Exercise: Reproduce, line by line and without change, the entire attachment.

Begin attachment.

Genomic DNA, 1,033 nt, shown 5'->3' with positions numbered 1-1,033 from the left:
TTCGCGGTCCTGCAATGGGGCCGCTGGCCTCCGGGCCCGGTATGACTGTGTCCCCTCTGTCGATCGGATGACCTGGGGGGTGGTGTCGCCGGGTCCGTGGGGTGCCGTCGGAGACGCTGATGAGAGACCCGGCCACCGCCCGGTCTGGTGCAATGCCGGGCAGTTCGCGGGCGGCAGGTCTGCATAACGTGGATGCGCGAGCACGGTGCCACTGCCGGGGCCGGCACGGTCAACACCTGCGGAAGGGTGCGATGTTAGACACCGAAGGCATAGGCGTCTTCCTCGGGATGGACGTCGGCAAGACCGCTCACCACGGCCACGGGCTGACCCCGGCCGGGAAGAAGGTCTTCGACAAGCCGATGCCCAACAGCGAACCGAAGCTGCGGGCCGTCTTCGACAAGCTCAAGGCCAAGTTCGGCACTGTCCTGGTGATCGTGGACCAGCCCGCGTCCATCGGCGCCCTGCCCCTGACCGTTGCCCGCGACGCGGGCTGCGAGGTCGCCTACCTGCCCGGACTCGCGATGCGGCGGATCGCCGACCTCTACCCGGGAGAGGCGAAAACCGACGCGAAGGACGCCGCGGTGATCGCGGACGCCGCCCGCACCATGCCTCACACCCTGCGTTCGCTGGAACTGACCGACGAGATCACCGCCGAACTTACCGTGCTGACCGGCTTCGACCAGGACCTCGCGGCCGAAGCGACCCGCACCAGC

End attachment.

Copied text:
Genomic DNA, 1,033 nt, shown 5'->3' with positions numbered 1-1,033 from the left:
TTCGCGGTCCTGCAATGGGGCCGCTGGCCTCCGGGCCCGGTATGACTGTGTCCCCTCTGTCGATCGGATGACCTGGGGGGTGGTGTCGCCGGGTCCGTGGGGTGCCGTCGGAGACGCTGATGAGAGACCCGGCCACCGCCCGGTCTGGTGCAATGCCGGGCAGTTCGCGGGCGGCAGGTCTGCATAACGTGGATGCGCGAGCACGGTGCCACTGCCGGGGCCGGCACGGTCAACACCTGCGGAAGGGTGCGATGTTAGACACCGAAGGCATAGGCGTCTTCCTCGGGATGGACGTCGGCAAGACCGCTCACCACGGCCACGGGCTGACCCCGGCCGGGAAGAAGGTCTTCGACAAGCCGATGCCCAACAGCGAACCGAAGCTGCGGGCCGTCTTCGACAAGCTCAAGGCCAAGTTCGGCACTGTCCTGGTGATCGTGGACCAGCCCGCGTCCATCGGCGCCCTGCCCCTGACCGTTGCCCGCGACGCGGGCTGCGAGGTCGCCTACCTGCCCGGACTCGCGATGCGGCGGATCGCCGACCTCTACCCGGGAGAGGCGAAAACCGACGCGAAGGACGCCGCGGTGATCGCGGACGCCGCCCGCACCATGCCTCACACCCTGCGTTCGCTGGAACTGACCGACGAGATCACCGCCGAACTTACCGTGCTGACCGGCTTCGACCAGGACCTCGCGGCCGAAGCGACCCGCACCAGC